When it comes to trying to turn a passion or hobby into a business, you take on way more than just the fun part. Like entrepreneurs in most fields, you wear a lot of hats — from accounting to marketing to sales to website and social media manager. And if you’re lucky, you have some time left over for what got you here in the first place: your love for what you’re doing. For me, a recurring struggle has been losing interest because of just how much effort photography requires to be a successful business. When this would happen, it was important for me to get back to the basics. Shoot for fun. Explore and experiment new styles and genres. It’s a cycle, and it’s not necessarily a bad thing. You learn more about yourself and your interests. If it wasn’t for some of those low times where I’d force myself to just keep shooting, I would never have met some of the amazing people I’ve had the opportunity to photograph. It was also during those times that I’d challenge myself to learn more about those areas of business that I didn’t find so fun, whether that meant some light reading, joining online groups or even attending workshops. I’m constantly growing and the challenges definitely play a big role in that growth.

Appreciate you sharing that. What else should we know about what you do?
Lately, I’ve been working with some incredibly talented local burlesque dancers and models. I love Orlando and its art scene. The people I’ve met since moving here in 2015 are so inspiring and creative, and I love being able to help bring life to a vision or idea they’ve developed and tell their own personal story. We’ll work together leading up to the shoot, discussing everything from the theme, wardrobe, mood, lighting, etc. My wife has really become my partner in this adventure, and I’ve come to lean on her for real-time advice when it comes to posing and costume changes. It’s all very relaxed and fun. We talk about current projects, music, life. I always try to make sure the model knows she’s leading the show during our shoot, so she can fully express herself through the photos. Every finished product looks and feels different. One of the things I find fascinating about what I do is that I’m able to tell a story even in a single frame. I don’t do too much with props or busy backgrounds. I really like when it’s just my camera and the subject. I strongly feel my portrait work has evolved to a point where it now reflects my subject’s personality more than it does mine. And that’s become my goal.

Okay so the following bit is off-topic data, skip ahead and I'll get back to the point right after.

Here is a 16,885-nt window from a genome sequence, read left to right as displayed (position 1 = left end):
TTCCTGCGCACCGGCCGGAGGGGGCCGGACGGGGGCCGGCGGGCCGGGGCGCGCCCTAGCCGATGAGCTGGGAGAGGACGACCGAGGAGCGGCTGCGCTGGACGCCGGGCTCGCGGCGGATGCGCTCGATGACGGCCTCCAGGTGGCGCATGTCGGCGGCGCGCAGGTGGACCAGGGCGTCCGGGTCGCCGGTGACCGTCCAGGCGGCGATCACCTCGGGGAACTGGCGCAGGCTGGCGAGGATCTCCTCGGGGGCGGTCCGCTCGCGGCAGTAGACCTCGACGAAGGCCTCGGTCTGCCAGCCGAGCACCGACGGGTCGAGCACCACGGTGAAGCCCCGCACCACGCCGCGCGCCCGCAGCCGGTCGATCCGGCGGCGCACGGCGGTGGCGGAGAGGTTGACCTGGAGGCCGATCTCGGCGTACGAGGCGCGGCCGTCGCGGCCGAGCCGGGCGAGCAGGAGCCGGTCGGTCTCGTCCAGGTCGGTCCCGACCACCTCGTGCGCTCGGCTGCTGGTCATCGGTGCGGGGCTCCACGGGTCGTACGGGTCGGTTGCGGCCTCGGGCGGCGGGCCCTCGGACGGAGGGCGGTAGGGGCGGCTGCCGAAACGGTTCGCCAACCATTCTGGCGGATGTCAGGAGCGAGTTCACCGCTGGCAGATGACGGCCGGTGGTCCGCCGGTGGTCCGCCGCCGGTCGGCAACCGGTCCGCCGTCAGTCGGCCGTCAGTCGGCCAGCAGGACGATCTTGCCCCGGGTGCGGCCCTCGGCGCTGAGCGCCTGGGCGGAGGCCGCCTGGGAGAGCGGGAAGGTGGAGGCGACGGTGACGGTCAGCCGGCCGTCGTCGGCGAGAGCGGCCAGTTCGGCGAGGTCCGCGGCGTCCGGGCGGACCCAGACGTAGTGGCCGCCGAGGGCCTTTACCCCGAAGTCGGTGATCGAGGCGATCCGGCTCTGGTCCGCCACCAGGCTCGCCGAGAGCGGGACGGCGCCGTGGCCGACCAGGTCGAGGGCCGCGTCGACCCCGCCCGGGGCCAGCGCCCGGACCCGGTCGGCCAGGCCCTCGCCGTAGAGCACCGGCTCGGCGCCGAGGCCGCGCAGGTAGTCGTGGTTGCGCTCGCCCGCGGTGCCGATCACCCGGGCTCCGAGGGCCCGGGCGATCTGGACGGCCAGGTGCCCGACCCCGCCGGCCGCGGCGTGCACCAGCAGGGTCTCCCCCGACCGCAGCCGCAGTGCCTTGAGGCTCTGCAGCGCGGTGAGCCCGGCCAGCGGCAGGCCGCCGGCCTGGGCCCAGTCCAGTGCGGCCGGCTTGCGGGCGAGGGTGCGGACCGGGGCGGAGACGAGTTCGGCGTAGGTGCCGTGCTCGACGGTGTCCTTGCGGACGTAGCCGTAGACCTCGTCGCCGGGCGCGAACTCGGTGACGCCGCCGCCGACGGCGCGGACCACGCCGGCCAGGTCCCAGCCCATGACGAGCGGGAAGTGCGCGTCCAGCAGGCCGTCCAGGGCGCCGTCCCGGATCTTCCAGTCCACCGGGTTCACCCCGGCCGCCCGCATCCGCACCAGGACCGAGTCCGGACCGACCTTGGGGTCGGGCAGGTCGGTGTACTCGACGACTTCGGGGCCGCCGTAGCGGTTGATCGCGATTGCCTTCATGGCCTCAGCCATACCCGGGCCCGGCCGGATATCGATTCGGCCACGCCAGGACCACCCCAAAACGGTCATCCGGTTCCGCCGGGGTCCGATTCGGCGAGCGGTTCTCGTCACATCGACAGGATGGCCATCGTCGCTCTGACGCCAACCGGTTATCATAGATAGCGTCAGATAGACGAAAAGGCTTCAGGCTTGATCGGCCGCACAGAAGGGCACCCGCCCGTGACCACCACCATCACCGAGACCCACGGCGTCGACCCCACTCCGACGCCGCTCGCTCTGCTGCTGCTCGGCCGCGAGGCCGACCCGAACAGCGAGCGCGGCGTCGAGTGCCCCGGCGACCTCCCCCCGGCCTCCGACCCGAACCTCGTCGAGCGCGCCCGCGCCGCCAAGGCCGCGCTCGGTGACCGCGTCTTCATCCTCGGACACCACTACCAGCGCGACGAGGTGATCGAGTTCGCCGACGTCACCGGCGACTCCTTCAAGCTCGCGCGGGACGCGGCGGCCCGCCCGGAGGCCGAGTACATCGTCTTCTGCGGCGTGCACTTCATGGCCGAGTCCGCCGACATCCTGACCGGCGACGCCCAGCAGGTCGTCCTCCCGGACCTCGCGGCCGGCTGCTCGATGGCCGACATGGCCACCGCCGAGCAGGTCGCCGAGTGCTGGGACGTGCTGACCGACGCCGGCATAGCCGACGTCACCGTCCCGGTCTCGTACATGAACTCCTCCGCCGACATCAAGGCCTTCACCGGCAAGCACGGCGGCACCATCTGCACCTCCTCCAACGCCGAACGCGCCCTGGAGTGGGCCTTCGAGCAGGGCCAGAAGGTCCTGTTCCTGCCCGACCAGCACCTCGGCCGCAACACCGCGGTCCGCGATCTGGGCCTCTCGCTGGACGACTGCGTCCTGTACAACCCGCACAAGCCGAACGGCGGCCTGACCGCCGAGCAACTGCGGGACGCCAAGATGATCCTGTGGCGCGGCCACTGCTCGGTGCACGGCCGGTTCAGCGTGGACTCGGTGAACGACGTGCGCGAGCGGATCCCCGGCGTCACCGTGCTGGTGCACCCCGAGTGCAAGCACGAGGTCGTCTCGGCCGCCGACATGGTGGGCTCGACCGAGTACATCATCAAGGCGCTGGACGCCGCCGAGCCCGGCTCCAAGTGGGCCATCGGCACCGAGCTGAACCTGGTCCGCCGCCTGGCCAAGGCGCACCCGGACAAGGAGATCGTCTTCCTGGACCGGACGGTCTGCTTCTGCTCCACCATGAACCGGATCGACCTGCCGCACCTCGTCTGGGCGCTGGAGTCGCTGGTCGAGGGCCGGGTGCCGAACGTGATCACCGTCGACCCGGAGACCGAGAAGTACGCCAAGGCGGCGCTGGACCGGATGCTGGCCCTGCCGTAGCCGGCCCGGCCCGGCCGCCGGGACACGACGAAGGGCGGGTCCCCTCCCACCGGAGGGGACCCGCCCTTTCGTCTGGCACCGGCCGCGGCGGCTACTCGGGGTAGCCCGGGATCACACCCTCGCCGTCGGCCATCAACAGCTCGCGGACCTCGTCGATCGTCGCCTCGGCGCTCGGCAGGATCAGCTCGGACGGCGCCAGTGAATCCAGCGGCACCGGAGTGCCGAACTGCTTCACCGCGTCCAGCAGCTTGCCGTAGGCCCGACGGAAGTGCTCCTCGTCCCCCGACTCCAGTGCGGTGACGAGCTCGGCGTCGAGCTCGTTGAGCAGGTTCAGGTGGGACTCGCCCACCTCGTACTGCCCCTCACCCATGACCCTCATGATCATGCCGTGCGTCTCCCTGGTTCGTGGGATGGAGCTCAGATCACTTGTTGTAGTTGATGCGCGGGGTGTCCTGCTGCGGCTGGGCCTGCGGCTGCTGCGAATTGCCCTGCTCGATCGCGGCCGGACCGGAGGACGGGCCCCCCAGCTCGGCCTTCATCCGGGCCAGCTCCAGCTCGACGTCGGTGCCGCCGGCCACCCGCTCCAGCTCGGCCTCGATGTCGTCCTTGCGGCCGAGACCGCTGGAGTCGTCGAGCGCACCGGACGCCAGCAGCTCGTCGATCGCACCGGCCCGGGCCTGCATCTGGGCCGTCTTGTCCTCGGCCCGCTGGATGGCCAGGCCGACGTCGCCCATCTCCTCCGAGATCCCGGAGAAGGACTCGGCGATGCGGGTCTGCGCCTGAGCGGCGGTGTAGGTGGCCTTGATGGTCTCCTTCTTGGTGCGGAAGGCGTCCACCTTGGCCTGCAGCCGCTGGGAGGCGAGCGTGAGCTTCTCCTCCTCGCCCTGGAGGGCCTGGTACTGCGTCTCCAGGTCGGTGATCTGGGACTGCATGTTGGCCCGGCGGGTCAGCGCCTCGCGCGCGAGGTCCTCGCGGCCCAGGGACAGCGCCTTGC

So, before we go, how can our readers or others connect or collaborate with you? How can readers or others support you?
Booking is all automated through my website, but most of my clients reach out through direct message on Facebook or Instagram ahead of time. It’s nice to have that back-and-forth before officially booking a shoot to make sure we’re a good fit. After that is when the fun really begins. I look forward to each shoot like it’s the only one on my calendar. I’ll do a few collaborations here and there when I want to experiment more — like when I get some new equipment or a quirky idea.

The best ways to show support are to follow me on social media to keep up with what I’m working on, and refer friends and family you think would be a good fit for any of my future projects.

Contact Info:

Image Credits
Jonathan Garcia Photography